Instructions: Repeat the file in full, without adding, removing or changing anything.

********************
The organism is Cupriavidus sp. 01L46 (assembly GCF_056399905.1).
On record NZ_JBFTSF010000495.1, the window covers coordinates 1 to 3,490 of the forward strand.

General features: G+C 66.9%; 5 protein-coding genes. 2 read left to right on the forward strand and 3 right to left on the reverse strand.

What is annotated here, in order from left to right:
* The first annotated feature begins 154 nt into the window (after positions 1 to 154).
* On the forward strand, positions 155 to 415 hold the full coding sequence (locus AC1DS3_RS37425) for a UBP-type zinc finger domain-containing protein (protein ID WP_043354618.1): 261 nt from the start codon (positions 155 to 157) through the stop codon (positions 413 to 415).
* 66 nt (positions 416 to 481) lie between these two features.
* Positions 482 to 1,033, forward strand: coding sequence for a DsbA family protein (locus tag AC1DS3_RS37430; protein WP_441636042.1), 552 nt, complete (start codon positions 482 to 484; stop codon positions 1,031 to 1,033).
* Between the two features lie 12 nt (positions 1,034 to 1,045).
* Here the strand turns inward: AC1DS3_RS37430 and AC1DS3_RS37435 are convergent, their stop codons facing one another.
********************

The organism is Cupriavidus sp. 01L46 (assembly GCF_056399905.1).
On record NZ_JBFTSF010000495.1, the window covers coordinates 1 to 3,490 of the forward strand.

General features: G+C 66.9%; 5 protein-coding genes. 2 read left to right on the forward strand and 3 right to left on the reverse strand.

What is annotated here, in order from left to right:
* The first annotated feature begins 154 nt into the window (after positions 1 to 154).
* On the forward strand, positions 155 to 415 hold the full coding sequence (locus AC1DS3_RS37425) for a UBP-type zinc finger domain-containing protein (protein ID WP_043354618.1): 261 nt from the start codon (positions 155 to 157) through the stop codon (positions 413 to 415).
* 66 nt (positions 416 to 481) lie between these two features.
* Positions 482 to 1,033, forward strand: coding sequence for a DsbA family protein (locus tag AC1DS3_RS37430; protein WP_441636042.1), 552 nt, complete (start codon positions 482 to 484; stop codon positions 1,031 to 1,033).
* Between the two features lie 12 nt (positions 1,034 to 1,045).
* Here the strand turns inward: AC1DS3_RS37430 and AC1DS3_RS37435 are convergent, their stop codons facing one another.